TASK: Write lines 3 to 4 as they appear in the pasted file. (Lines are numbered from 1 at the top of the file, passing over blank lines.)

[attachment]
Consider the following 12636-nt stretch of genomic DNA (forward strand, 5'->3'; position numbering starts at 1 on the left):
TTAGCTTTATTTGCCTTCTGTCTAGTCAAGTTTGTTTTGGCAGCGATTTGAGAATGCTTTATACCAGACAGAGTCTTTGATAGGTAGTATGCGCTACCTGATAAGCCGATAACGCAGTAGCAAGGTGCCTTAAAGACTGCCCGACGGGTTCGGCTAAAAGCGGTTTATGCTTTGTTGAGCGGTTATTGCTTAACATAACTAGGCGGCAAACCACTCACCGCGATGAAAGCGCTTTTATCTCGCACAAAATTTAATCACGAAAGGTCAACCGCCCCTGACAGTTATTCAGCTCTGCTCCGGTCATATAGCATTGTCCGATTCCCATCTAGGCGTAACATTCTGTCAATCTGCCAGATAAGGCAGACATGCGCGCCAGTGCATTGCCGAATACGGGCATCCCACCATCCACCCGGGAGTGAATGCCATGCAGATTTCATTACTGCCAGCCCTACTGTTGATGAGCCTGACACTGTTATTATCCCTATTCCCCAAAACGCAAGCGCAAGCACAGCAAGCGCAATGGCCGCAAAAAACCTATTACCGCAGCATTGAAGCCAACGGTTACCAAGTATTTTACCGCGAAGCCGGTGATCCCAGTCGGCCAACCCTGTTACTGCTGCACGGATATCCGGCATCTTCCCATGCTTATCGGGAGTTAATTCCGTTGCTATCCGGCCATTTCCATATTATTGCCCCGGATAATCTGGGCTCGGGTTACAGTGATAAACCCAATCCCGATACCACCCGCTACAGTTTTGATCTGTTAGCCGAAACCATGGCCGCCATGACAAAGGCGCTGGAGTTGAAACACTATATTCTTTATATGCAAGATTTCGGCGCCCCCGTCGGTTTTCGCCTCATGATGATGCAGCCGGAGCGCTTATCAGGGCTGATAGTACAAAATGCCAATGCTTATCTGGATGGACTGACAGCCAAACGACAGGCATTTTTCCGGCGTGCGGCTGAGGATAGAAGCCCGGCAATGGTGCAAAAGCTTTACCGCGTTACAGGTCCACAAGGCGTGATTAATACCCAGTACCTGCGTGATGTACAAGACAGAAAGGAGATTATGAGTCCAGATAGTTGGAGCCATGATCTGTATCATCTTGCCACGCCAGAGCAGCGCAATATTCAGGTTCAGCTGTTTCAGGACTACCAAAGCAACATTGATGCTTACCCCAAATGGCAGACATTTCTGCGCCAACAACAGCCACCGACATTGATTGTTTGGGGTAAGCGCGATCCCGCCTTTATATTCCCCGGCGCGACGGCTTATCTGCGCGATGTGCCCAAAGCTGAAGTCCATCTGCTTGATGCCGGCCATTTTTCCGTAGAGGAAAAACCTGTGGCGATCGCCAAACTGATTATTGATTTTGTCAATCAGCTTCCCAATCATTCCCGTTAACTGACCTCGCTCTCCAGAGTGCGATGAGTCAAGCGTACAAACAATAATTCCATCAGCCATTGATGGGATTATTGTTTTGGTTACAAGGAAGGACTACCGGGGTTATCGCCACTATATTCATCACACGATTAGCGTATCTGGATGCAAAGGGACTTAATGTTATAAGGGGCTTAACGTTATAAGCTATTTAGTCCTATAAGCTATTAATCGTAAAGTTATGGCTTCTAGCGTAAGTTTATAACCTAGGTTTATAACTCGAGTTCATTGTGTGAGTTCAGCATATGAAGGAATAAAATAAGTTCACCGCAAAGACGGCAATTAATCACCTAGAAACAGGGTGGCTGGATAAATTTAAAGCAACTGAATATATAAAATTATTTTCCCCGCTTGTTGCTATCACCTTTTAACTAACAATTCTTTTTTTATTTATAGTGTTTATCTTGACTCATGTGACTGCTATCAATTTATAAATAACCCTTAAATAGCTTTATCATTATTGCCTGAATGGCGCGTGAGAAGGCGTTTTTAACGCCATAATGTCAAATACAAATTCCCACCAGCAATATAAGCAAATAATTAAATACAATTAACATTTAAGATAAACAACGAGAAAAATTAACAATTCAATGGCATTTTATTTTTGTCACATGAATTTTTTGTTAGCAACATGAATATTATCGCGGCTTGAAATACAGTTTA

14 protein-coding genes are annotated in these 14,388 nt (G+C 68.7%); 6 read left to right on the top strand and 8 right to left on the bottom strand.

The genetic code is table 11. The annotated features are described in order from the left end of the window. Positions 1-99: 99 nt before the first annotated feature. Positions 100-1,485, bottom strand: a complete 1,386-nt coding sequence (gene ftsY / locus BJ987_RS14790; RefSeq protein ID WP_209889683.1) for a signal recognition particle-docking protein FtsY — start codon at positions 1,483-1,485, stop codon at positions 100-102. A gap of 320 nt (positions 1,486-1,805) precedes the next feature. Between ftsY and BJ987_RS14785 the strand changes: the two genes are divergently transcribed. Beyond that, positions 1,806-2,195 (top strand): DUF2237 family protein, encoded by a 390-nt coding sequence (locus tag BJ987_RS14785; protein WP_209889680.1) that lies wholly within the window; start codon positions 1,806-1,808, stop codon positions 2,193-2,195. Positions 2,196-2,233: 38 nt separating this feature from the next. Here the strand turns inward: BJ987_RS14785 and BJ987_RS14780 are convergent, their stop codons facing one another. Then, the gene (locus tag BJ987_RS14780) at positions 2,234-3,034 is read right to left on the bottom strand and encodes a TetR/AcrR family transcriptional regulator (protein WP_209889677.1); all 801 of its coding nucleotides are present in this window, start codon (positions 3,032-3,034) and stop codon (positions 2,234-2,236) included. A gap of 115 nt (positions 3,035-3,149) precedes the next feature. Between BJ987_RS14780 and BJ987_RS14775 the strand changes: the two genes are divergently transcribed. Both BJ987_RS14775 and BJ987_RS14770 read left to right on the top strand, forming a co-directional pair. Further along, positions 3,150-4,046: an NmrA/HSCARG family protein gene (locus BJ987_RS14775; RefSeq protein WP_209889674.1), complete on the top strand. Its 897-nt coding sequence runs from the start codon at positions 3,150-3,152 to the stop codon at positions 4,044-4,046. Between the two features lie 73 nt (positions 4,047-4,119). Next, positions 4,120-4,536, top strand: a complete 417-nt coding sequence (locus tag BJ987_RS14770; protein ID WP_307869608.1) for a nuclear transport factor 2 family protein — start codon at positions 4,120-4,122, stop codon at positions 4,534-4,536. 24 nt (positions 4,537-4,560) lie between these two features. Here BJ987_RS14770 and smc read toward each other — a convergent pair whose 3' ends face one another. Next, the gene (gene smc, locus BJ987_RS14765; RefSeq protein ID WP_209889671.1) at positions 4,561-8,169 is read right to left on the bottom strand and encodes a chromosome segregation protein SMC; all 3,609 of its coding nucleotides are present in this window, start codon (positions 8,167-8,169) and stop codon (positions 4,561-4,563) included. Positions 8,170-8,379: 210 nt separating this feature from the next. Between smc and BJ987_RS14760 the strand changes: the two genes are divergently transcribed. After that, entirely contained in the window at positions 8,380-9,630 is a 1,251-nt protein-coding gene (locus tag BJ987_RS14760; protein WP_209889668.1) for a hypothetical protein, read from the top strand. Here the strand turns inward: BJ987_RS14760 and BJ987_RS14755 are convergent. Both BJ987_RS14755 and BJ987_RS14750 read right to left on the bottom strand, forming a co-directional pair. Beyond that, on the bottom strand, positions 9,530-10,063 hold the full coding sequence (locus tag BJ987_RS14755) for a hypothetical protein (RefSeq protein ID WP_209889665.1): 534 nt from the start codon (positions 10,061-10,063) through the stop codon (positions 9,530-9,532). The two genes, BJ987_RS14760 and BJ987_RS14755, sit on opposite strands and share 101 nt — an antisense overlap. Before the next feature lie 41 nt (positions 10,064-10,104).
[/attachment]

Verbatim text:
14 protein-coding genes are annotated in these 14,388 nt (G+C 68.7%); 6 read left to right on the top strand and 8 right to left on the bottom strand.

The genetic code is table 11. The annotated features are described in order from the left end of the window. Positions 1-99: 99 nt before the first annotated feature. Positions 100-1,485, bottom strand: a complete 1,386-nt coding sequence (gene ftsY / locus BJ987_RS14790; RefSeq protein ID WP_209889683.1) for a signal recognition particle-docking protein FtsY — start codon at positions 1,483-1,485, stop codon at positions 100-102. A gap of 320 nt (positions 1,486-1,805) precedes the next feature. Between ftsY and BJ987_RS14785 the strand changes: the two genes are divergently transcribed. Beyond that, positions 1,806-2,195 (top strand): DUF2237 family protein, encoded by a 390-nt coding sequence (locus tag BJ987_RS14785; protein WP_209889680.1) that lies wholly within the window; start codon positions 1,806-1,808, stop codon positions 2,193-2,195. Positions 2,196-2,233: 38 nt separating this feature from the next. Here the strand turns inward: BJ987_RS14785 and BJ987_RS14780 are convergent, their stop codons facing one another. Then, the gene (locus tag BJ987_RS14780) at positions 2,234-3,034 is read right to left on the bottom strand and encodes a TetR/AcrR family transcriptional regulator (protein WP_209889677.1); all 801 of its coding nucleotides are present in this window, start codon (positions 3,032-3,034) and stop codon (positions 2,234-2,236) included. A gap of 115 nt (positions 3,035-3,149) precedes the next feature. Between BJ987_RS14780 and BJ987_RS14775 the strand changes: the two genes are divergently transcribed. Both BJ987_RS14775 and BJ987_RS14770 read left to right on the top strand, forming a co-directional pair. Further along, positions 3,150-4,046: an NmrA/HSCARG family protein gene (locus BJ987_RS14775; RefSeq protein WP_209889674.1), complete on the top strand. Its 897-nt coding sequence runs from the start codon at positions 3,150-3,152 to the stop codon at positions 4,044-4,046. Between the two features lie 73 nt (positions 4,047-4,119). Next, positions 4,120-4,536, top strand: a complete 417-nt coding sequence (locus tag BJ987_RS14770; protein ID WP_307869608.1) for a nuclear transport factor 2 family protein — start codon at positions 4,120-4,122, stop codon at positions 4,534-4,536. 24 nt (positions 4,537-4,560) lie between these two features. Here BJ987_RS14770 and smc read toward each other — a convergent pair whose 3' ends face one another. Next, the gene (gene smc, locus BJ987_RS14765; RefSeq protein ID WP_209889671.1) at positions 4,561-8,169 is read right to left on the bottom strand and encodes a chromosome segregation protein SMC; all 3,609 of its coding nucleotides are present in this window, start codon (positions 8,167-8,169) and stop codon (positions 4,561-4,563) included. Positions 8,170-8,379: 210 nt separating this feature from the next. Between smc and BJ987_RS14760 the strand changes: the two genes are divergently transcribed. After that, entirely contained in the window at positions 8,380-9,630 is a 1,251-nt protein-coding gene (locus tag BJ987_RS14760; protein WP_209889668.1) for a hypothetical protein, read from the top strand. Here the strand turns inward: BJ987_RS14760 and BJ987_RS14755 are convergent. Both BJ987_RS14755 and BJ987_RS14750 read right to left on the bottom strand, forming a co-directional pair. Beyond that, on the bottom strand, positions 9,530-10,063 hold the full coding sequence (locus tag BJ987_RS14755) for a hypothetical protein (RefSeq protein ID WP_209889665.1): 534 nt from the start codon (positions 10,061-10,063) through the stop codon (positions 9,530-9,532). The two genes, BJ987_RS14760 and BJ987_RS14755, sit on opposite strands and share 101 nt — an antisense overlap. Before the next feature lie 41 nt (positions 10,064-10,104).